At the end of last week, Klaus Schwab’s World Economic Forum completed its Inaugural Annual Meeting of the New Champions in the Chinese port of Dalian. Perhaps the most interesting moment in the Forum’s three days of platitudes came when Thomas Friedman, prize-winning New York Times columnist, got “the middle finger in the Middle Kingdom,” as journalist-blogger Rebecca MacKinnon put it.
Friedman accused Beijing of being a “free loader” in the international system, letting the United States carry the burden of global “guardian” by itself. He specifically mentioned that China needs to do more to stop the Iranian nuclear program and to halt the genocide in Darfur. China’s most interesting diplomat, Sha Zukang, told Tom off—and showed how unprepared Beijing is to assume a helpful role in global affairs. Sha, now a U.N. undersecretary-general, said that China believes that countries should not assume world leadership but be elected to it. Beijing, he noted, treats all others as “equals.” China, therefore, is not going to lend a hand to the United States—or any other nation—to solve problems.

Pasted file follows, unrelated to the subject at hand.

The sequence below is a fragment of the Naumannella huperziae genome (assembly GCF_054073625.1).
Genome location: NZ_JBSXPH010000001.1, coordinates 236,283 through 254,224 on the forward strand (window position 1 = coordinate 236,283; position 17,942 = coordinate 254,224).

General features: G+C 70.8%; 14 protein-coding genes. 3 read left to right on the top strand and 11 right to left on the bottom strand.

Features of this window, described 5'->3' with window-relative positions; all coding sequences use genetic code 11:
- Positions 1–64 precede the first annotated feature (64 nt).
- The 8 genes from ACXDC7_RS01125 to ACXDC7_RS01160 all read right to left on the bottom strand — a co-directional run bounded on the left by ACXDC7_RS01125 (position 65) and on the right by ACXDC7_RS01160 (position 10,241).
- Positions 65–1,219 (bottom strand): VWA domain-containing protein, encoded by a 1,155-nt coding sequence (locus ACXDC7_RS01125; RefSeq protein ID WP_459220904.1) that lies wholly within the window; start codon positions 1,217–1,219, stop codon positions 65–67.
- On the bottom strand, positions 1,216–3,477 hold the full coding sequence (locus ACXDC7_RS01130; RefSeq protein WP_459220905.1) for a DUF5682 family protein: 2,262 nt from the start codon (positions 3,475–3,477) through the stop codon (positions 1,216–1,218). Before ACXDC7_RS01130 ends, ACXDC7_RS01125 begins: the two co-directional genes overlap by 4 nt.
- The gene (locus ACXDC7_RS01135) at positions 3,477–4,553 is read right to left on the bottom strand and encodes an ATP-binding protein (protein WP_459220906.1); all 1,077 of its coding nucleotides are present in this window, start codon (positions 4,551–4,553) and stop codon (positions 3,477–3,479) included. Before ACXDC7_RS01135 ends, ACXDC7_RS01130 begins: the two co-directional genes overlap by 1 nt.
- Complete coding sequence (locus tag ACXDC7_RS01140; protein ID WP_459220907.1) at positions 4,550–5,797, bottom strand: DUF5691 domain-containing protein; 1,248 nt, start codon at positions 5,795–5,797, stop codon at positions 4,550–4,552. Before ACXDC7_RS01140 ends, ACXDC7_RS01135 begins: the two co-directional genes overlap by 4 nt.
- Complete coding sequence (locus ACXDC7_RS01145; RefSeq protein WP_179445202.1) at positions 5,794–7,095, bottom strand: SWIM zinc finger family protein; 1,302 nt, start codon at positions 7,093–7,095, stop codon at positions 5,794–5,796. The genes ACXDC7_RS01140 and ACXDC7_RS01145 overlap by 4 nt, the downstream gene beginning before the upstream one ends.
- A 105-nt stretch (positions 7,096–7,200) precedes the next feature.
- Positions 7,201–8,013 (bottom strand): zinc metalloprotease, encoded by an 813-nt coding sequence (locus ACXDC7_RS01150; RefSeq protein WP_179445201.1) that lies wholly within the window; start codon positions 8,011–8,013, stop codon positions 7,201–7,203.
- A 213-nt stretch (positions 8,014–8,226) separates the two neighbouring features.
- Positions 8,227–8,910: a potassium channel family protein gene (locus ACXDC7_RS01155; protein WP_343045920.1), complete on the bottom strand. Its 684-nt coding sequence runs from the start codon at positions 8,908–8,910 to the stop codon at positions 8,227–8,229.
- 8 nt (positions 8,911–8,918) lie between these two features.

Amusing as it is to see Friedman told off, we have to ask ourselves seriously: should he really be encouraging a disruptive force to take an even larger role in world affairs? His theory (and the Bush administration’s) is that the Chinese, as they become enmeshed in the international system, will become a “responsible stakeholder” in it. But the Chinese are not yet ready to play this role. They’re still supplying small arms to insurgents in Iraq and Afghanistan, still providing material and diplomatic support to the North Korean regime, and, in all probability, still transferring nuclear weapons technology to Iran. Engagement with China may be a necessary long-term plan, but it’s the wrong approach for a world in need of immediate relief. Beijing is a large part of the problem, not the solution. Tom, did you hear that? Mr. President, did you?